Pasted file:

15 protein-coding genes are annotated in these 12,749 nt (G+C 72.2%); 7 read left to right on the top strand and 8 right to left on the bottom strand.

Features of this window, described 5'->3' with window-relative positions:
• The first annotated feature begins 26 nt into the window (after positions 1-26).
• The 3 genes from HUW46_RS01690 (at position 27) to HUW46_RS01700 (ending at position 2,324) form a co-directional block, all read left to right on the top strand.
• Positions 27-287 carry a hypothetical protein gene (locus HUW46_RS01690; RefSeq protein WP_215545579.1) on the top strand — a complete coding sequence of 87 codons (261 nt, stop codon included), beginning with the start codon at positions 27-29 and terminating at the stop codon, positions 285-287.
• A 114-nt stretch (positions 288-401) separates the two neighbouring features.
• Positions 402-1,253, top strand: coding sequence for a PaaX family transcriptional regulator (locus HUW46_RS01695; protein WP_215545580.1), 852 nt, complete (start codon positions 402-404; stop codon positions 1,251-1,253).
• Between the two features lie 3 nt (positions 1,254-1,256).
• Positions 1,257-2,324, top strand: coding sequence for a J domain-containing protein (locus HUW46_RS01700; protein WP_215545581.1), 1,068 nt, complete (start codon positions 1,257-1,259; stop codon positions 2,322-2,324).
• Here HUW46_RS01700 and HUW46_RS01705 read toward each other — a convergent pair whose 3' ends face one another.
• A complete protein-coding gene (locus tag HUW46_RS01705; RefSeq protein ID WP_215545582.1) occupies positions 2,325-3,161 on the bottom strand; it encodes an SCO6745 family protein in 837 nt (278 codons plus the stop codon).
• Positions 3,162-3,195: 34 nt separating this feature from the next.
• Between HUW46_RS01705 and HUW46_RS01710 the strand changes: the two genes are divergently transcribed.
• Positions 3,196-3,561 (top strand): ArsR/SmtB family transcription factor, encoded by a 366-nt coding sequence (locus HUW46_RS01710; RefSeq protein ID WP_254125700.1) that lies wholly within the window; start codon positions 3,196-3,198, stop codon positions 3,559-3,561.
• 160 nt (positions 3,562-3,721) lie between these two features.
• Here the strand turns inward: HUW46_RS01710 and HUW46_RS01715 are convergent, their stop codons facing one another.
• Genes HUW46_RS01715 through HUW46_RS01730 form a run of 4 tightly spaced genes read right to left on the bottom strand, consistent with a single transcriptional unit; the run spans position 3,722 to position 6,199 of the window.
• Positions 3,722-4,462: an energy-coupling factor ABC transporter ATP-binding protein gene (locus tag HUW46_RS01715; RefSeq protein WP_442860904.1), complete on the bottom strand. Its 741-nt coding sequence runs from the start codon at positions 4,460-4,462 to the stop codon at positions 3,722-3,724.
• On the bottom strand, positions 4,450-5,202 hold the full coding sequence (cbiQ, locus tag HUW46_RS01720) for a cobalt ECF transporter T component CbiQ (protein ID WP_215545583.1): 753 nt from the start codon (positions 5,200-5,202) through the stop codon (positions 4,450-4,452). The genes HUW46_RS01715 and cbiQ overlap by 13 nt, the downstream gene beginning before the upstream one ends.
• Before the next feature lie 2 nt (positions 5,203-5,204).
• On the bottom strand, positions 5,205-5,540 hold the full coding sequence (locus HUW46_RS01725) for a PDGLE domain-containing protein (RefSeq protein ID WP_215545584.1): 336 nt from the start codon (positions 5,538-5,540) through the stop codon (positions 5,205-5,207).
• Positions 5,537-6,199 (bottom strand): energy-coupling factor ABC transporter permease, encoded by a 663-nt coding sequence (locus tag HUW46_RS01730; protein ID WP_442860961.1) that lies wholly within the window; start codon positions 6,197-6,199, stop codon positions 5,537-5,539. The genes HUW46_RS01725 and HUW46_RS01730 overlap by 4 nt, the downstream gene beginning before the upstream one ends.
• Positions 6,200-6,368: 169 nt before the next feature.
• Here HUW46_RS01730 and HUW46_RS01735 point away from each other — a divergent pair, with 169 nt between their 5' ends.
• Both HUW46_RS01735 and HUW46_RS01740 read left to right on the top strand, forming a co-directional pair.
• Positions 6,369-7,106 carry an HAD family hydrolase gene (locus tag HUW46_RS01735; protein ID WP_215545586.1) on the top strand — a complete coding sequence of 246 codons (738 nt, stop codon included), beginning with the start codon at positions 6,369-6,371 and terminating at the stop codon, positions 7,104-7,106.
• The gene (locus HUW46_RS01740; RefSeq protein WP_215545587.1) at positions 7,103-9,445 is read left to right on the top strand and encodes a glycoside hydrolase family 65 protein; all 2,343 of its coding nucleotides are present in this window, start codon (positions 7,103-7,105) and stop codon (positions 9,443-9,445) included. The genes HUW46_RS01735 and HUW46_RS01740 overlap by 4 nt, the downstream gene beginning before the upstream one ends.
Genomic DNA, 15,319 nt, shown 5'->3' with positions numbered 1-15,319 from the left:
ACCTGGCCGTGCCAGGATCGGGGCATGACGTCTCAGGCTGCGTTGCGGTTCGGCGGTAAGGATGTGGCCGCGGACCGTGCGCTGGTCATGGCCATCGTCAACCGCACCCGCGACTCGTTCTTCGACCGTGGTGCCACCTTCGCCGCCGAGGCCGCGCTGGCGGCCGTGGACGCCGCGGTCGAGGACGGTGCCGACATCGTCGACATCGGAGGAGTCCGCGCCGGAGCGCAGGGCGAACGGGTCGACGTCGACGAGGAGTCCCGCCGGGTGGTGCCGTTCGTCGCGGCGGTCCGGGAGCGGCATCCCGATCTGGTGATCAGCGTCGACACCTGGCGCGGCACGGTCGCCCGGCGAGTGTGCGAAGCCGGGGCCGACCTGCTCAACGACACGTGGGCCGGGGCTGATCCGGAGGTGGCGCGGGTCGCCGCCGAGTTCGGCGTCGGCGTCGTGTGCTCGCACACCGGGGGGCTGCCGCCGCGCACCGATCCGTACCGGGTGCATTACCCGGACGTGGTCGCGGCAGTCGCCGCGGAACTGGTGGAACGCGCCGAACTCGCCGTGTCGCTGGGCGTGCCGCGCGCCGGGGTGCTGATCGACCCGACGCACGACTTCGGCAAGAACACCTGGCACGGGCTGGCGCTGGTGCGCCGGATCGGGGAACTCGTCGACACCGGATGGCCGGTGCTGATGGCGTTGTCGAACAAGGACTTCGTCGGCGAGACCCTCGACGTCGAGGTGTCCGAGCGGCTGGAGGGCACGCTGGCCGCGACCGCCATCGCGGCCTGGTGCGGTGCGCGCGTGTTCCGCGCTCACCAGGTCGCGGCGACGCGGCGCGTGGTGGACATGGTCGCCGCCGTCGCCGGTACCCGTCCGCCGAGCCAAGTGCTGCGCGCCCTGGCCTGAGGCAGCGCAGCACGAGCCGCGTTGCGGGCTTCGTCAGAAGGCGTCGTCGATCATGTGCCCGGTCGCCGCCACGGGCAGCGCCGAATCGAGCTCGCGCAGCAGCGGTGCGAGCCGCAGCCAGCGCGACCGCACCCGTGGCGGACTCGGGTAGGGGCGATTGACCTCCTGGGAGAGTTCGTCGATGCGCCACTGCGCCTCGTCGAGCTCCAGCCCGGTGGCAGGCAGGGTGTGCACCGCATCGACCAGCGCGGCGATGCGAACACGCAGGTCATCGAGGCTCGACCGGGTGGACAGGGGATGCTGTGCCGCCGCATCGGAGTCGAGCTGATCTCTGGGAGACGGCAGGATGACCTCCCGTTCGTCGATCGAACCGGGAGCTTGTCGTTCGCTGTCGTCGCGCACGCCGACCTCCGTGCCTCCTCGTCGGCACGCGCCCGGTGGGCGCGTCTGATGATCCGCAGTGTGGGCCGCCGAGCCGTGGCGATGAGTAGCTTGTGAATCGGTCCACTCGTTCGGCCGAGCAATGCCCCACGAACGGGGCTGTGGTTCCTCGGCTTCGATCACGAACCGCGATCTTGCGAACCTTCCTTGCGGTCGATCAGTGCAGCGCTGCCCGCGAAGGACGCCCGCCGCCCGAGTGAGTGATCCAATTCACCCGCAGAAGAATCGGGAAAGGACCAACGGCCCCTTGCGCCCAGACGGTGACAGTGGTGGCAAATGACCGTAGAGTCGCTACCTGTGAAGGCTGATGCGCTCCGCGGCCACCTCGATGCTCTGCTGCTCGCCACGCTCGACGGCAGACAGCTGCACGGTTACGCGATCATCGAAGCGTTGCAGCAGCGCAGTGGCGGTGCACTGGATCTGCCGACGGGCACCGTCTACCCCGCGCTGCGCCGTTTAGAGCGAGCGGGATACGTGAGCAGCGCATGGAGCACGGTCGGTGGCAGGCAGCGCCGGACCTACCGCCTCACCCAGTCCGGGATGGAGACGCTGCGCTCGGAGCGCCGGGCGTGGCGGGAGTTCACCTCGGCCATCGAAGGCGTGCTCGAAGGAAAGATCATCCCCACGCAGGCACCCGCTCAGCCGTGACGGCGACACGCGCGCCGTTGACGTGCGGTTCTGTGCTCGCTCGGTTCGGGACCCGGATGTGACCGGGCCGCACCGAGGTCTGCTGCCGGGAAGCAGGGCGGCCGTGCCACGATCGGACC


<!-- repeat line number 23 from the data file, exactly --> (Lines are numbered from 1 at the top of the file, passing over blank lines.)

• Positions 6,200-6,368: 169 nt before the next feature.